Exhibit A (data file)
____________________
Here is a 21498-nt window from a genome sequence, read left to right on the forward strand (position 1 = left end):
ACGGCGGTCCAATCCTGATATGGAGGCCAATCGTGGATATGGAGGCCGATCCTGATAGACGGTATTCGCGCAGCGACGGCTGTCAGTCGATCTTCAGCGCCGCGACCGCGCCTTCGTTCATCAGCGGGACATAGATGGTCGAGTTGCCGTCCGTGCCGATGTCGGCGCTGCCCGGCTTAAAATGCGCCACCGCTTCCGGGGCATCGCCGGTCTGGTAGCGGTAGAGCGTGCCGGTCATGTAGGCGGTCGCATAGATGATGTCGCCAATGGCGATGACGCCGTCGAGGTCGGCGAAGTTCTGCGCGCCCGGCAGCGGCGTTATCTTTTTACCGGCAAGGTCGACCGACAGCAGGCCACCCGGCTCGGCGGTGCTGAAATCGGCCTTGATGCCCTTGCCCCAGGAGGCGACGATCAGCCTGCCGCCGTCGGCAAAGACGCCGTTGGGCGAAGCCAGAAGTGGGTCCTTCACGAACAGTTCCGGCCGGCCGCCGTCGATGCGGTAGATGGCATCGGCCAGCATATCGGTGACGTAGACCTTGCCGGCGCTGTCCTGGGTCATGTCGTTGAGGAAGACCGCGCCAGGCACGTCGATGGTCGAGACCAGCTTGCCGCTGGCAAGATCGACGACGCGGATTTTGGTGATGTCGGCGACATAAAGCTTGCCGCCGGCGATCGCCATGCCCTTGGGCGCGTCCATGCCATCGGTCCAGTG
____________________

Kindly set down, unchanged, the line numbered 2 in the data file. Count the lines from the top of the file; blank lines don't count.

ACGGCGGTCCAATCCTGATATGGAGGCCAATCGTGGATATGGAGGCCGATCCTGATAGACGGTATTCGCGCAGCGACGGCTGTCAGTCGATCTTCAGCGCCGCGACCGCGCCTTCGTTCATCAGCGGGACATAGATGGTCGAGTTGCCGTCCGTGCCGATGTCGGCGCTGCCCGGCTTAAAATGCGCCACCGCTTCCGGGGCATCGCCGGTCTGGTAGCGGTAGAGCGTGCCGGTCATGTAGGCGGTCGCATAGATGATGTCGCCAATGGCGATGACGCCGTCGAGGTCGGCGAAGTTCTGCGCGCCCGGCAGCGGCGTTATCTTTTTACCGGCAAGGTCGACCGACAGCAGGCCACCCGGCTCGGCGGTGCTGAAATCGGCCTTGATGCCCTTGCCCCAGGAGGCGACGATCAGCCTGCCGCCGTCGGCAAAGACGCCGTTGGGCGAAGCCAGAAGTGGGTCCTTCACGAACAGTTCCGGCCGGCCGCCGTCGATGCGGTAGATGGCATCGGCCAGCATATCGGTGACGTAGACCTTGCCGGCGCTGTCCTGGGTCATGTCGTTGAGGAAGACCGCGCCAGGCACGTCGATGGTCGAGACCAGCTTGCCGCTGGCAAGATCGACGACGCGGATTTTGGTGATGTCGGCGACATAAAGCTTGCCGCCGGCGATCGCCATGCCCTTGGGCGCGTCCATGCCATCGGTCCAGTG